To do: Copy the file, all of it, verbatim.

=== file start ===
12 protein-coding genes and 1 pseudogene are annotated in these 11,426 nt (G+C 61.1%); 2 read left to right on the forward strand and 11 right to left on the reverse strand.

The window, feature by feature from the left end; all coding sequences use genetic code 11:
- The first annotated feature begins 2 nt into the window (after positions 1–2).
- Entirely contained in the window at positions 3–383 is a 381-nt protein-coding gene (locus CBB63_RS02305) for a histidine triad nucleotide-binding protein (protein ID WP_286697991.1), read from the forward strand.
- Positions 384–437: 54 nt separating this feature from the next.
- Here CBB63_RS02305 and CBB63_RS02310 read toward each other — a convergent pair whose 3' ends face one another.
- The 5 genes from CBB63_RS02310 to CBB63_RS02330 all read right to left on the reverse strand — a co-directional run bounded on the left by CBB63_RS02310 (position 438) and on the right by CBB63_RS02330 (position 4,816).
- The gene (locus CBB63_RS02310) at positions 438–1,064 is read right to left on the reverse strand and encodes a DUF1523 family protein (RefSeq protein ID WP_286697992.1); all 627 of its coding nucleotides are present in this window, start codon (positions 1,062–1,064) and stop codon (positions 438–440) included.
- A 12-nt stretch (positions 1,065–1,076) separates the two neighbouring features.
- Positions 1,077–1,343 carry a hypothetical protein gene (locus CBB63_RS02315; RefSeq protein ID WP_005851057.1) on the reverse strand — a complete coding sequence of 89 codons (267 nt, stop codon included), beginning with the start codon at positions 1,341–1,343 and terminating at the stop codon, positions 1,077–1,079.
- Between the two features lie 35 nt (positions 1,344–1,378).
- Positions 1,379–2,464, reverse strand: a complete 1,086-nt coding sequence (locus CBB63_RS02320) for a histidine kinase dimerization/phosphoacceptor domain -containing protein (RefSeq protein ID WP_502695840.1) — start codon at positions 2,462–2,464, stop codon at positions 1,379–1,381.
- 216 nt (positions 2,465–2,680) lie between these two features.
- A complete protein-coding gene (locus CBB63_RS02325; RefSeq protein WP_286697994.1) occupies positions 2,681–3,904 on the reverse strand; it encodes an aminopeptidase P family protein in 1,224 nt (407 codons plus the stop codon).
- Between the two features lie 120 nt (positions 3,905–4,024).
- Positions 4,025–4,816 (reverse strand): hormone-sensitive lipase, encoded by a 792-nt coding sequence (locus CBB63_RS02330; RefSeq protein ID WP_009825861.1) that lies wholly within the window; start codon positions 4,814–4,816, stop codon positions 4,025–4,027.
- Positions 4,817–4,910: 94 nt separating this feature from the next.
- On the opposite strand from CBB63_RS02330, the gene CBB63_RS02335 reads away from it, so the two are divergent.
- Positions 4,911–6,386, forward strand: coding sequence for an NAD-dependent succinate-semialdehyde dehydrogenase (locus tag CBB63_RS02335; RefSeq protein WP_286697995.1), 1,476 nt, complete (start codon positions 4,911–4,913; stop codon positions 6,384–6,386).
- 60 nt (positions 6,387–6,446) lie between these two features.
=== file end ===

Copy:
12 protein-coding genes and 1 pseudogene are annotated in these 11,426 nt (G+C 61.1%); 2 read left to right on the forward strand and 11 right to left on the reverse strand.

The window, feature by feature from the left end; all coding sequences use genetic code 11:
- The first annotated feature begins 2 nt into the window (after positions 1–2).
- Entirely contained in the window at positions 3–383 is a 381-nt protein-coding gene (locus CBB63_RS02305) for a histidine triad nucleotide-binding protein (protein ID WP_286697991.1), read from the forward strand.
- Positions 384–437: 54 nt separating this feature from the next.
- Here CBB63_RS02305 and CBB63_RS02310 read toward each other — a convergent pair whose 3' ends face one another.
- The 5 genes from CBB63_RS02310 to CBB63_RS02330 all read right to left on the reverse strand — a co-directional run bounded on the left by CBB63_RS02310 (position 438) and on the right by CBB63_RS02330 (position 4,816).
- The gene (locus CBB63_RS02310) at positions 438–1,064 is read right to left on the reverse strand and encodes a DUF1523 family protein (RefSeq protein ID WP_286697992.1); all 627 of its coding nucleotides are present in this window, start codon (positions 1,062–1,064) and stop codon (positions 438–440) included.
- A 12-nt stretch (positions 1,065–1,076) separates the two neighbouring features.
- Positions 1,077–1,343 carry a hypothetical protein gene (locus CBB63_RS02315; RefSeq protein ID WP_005851057.1) on the reverse strand — a complete coding sequence of 89 codons (267 nt, stop codon included), beginning with the start codon at positions 1,341–1,343 and terminating at the stop codon, positions 1,077–1,079.
- Between the two features lie 35 nt (positions 1,344–1,378).
- Positions 1,379–2,464, reverse strand: a complete 1,086-nt coding sequence (locus CBB63_RS02320) for a histidine kinase dimerization/phosphoacceptor domain -containing protein (RefSeq protein ID WP_502695840.1) — start codon at positions 2,462–2,464, stop codon at positions 1,379–1,381.
- 216 nt (positions 2,465–2,680) lie between these two features.
- A complete protein-coding gene (locus CBB63_RS02325; RefSeq protein WP_286697994.1) occupies positions 2,681–3,904 on the reverse strand; it encodes an aminopeptidase P family protein in 1,224 nt (407 codons plus the stop codon).
- Between the two features lie 120 nt (positions 3,905–4,024).
- Positions 4,025–4,816 (reverse strand): hormone-sensitive lipase, encoded by a 792-nt coding sequence (locus CBB63_RS02330; RefSeq protein ID WP_009825861.1) that lies wholly within the window; start codon positions 4,814–4,816, stop codon positions 4,025–4,027.
- Positions 4,817–4,910: 94 nt separating this feature from the next.
- On the opposite strand from CBB63_RS02330, the gene CBB63_RS02335 reads away from it, so the two are divergent.
- Positions 4,911–6,386, forward strand: coding sequence for an NAD-dependent succinate-semialdehyde dehydrogenase (locus tag CBB63_RS02335; RefSeq protein WP_286697995.1), 1,476 nt, complete (start codon positions 4,911–4,913; stop codon positions 6,384–6,386).
- 60 nt (positions 6,387–6,446) lie between these two features.